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Trial and settlement negotiations between asymmetrically skilled parties

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  • Bertrand Chopard
  • Thomas Cortade

    ()
    (CEREFIGE)

  • Eric Langlais
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    Abstract

    Parties engaged in a litigation generally enter the discovery process with different informations regarding their case and/or an unequal endowment in terms of skill and ability to produce evidence and predict the outcome of a trial. Hence, they have to bear different legal costs to assess the (equilibrium) plaintiff’s win rate. The paper analyses pretrial negotiations and revisits the selection hypothesis in the case where these legal expenditures are private information. This assumption is consistent with empirical evidence (Osborne, 1999). Two alternative situations are investigated, depending on whether there exists a unilateral or a bilateral informational asymmetry. Our general result is that efficient pretrial negotiations select cases with the smallest legal expenditures as those going to trial, while cases with largest costs prefer to settle. Under the one-sided asymmetric information assumption, we find that the American rule yields more trials and higher aggregate legal expenditures than the French and British rules. The two-sided case leads to a higher rate of trials, but in contrast provides less clear-cut predictions regarding the influence of fee-shifting.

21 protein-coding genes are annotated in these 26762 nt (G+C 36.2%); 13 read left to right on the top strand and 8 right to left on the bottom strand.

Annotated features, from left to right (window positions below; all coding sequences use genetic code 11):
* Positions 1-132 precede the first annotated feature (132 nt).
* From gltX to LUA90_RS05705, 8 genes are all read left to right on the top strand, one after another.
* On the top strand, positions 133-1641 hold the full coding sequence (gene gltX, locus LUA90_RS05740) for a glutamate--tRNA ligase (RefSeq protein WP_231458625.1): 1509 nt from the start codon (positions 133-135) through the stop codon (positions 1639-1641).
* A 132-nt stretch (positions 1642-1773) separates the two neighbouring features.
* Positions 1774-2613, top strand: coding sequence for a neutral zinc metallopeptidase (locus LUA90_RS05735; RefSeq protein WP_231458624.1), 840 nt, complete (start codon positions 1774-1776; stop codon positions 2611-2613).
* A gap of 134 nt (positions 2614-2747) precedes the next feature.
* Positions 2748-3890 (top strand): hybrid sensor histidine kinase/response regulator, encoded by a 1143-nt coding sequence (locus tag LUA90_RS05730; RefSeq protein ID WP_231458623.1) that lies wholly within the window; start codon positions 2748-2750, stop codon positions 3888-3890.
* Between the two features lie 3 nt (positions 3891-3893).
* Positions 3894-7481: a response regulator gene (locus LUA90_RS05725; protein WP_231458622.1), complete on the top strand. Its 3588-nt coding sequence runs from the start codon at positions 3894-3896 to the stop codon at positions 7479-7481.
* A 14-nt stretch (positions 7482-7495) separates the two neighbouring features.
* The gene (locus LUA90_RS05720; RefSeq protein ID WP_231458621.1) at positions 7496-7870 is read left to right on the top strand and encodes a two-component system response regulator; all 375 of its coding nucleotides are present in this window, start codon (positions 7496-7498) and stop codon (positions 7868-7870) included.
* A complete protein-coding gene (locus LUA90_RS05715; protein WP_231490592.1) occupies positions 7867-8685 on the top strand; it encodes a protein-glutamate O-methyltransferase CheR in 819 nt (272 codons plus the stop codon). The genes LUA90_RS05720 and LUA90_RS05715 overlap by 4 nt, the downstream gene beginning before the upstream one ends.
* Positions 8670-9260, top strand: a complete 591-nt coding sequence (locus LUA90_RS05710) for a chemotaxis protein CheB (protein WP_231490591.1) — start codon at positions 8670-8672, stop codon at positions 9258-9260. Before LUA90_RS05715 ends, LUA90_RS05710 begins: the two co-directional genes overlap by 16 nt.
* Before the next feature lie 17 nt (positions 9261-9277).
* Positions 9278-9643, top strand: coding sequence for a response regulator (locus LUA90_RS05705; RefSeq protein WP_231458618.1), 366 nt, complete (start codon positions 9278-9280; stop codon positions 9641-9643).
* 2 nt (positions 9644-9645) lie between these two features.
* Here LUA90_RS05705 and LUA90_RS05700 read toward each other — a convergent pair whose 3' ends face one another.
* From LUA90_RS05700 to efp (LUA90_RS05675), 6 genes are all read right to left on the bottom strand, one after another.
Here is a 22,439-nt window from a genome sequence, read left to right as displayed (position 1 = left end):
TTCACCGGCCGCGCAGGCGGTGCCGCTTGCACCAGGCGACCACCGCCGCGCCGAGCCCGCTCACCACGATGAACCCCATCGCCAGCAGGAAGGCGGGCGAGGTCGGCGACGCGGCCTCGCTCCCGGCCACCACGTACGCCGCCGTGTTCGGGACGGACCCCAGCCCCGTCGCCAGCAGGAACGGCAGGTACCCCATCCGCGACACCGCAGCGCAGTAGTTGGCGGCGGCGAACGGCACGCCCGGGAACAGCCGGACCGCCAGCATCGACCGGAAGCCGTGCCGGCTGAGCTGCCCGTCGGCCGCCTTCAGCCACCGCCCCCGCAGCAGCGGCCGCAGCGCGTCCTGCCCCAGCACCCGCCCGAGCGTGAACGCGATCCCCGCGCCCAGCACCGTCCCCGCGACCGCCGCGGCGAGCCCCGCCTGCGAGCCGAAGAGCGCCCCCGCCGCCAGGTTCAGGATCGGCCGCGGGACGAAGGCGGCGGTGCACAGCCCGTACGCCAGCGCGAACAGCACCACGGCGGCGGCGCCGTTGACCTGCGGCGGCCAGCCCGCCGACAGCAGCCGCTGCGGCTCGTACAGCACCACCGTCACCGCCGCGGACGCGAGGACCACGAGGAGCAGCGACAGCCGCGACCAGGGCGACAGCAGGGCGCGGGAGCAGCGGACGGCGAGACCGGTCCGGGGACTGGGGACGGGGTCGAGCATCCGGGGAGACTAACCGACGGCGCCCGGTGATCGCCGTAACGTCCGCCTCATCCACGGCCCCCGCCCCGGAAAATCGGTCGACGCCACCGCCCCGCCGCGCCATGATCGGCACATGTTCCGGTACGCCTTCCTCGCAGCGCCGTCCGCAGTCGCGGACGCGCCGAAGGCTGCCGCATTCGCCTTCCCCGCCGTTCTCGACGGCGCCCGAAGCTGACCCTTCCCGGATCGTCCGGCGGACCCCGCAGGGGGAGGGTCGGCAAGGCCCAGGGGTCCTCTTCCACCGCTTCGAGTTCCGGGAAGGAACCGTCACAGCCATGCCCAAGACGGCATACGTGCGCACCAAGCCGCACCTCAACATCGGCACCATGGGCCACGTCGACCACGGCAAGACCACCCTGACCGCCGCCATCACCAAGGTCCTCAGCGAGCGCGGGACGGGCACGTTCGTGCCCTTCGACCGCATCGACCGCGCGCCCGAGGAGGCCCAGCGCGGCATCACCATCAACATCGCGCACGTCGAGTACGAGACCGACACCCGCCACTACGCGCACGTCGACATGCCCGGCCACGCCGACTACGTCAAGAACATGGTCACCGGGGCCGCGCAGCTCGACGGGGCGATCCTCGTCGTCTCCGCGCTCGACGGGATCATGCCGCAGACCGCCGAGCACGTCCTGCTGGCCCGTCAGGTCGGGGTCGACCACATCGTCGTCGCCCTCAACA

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    File URL: http://www.univ-nancy2.fr/CEREFIGE/realisations/cahiers/cahier2008/E%20LANGLAIS%202008%2010.pdf
    File Function: First version, 2008
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    Bibliographic Info

    Paper provided by CEREFIGE (Centre Europeen de Recherche en Economie Financiere et Gestion des Entreprises), Universite de Lorraine in its series Cahiers du CEREFIGE with number 0810.

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    Length: 31 pages
    Date of creation: 2008
    Date of revision: 2008
    Handle: RePEc:fie:wpaper:0810

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    Related research

    Keywords: litigation; unilateral and bilateral asymmetric information; legal expenditures;

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